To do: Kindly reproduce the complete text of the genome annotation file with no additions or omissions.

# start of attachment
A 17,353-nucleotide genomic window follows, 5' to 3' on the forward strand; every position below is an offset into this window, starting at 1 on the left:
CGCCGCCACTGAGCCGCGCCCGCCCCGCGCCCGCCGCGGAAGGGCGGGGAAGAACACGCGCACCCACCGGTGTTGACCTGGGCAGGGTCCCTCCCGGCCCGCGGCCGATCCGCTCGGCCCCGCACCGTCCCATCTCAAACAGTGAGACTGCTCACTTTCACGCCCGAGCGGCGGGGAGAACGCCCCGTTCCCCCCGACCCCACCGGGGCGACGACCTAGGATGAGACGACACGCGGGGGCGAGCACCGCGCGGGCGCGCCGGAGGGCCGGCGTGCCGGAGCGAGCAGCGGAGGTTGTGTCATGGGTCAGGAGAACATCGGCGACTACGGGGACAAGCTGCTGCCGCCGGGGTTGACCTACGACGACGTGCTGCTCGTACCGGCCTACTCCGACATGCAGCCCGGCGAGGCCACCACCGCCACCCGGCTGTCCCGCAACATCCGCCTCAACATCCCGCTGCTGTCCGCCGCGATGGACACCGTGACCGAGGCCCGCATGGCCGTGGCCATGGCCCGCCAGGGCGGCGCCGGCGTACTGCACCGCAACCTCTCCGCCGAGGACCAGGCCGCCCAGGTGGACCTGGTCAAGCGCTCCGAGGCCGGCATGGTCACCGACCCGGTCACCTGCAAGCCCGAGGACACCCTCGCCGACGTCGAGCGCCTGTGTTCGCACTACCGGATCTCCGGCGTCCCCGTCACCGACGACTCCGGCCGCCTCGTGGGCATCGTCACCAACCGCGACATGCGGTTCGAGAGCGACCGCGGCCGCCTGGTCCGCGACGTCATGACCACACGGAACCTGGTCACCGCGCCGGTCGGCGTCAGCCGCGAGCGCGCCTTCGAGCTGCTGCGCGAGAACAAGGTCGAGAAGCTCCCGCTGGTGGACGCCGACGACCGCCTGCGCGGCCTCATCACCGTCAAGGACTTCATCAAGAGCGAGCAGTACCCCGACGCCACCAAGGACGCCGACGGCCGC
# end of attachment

A 17,353-nucleotide genomic window follows, 5' to 3' on the forward strand; every position below is an offset into this window, starting at 1 on the left:
CGCCGCCACTGAGCCGCGCCCGCCCCGCGCCCGCCGCGGAAGGGCGGGGAAGAACACGCGCACCCACCGGTGTTGACCTGGGCAGGGTCCCTCCCGGCCCGCGGCCGATCCGCTCGGCCCCGCACCGTCCCATCTCAAACAGTGAGACTGCTCACTTTCACGCCCGAGCGGCGGGGAGAACGCCCCGTTCCCCCCGACCCCACCGGGGCGACGACCTAGGATGAGACGACACGCGGGGGCGAGCACCGCGCGGGCGCGCCGGAGGGCCGGCGTGCCGGAGCGAGCAGCGGAGGTTGTGTCATGGGTCAGGAGAACATCGGCGACTACGGGGACAAGCTGCTGCCGCCGGGGTTGACCTACGACGACGTGCTGCTCGTACCGGCCTACTCCGACATGCAGCCCGGCGAGGCCACCACCGCCACCCGGCTGTCCCGCAACATCCGCCTCAACATCCCGCTGCTGTCCGCCGCGATGGACACCGTGACCGAGGCCCGCATGGCCGTGGCCATGGCCCGCCAGGGCGGCGCCGGCGTACTGCACCGCAACCTCTCCGCCGAGGACCAGGCCGCCCAGGTGGACCTGGTCAAGCGCTCCGAGGCCGGCATGGTCACCGACCCGGTCACCTGCAAGCCCGAGGACACCCTCGCCGACGTCGAGCGCCTGTGTTCGCACTACCGGATCTCCGGCGTCCCCGTCACCGACGACTCCGGCCGCCTCGTGGGCATCGTCACCAACCGCGACATGCGGTTCGAGAGCGACCGCGGCCGCCTGGTCCGCGACGTCATGACCACACGGAACCTGGTCACCGCGCCGGTCGGCGTCAGCCGCGAGCGCGCCTTCGAGCTGCTGCGCGAGAACAAGGTCGAGAAGCTCCCGCTGGTGGACGCCGACGACCGCCTGCGCGGCCTCATCACCGTCAAGGACTTCATCAAGAGCGAGCAGTACCCCGACGCCACCAAGGACGCCGACGGCCGC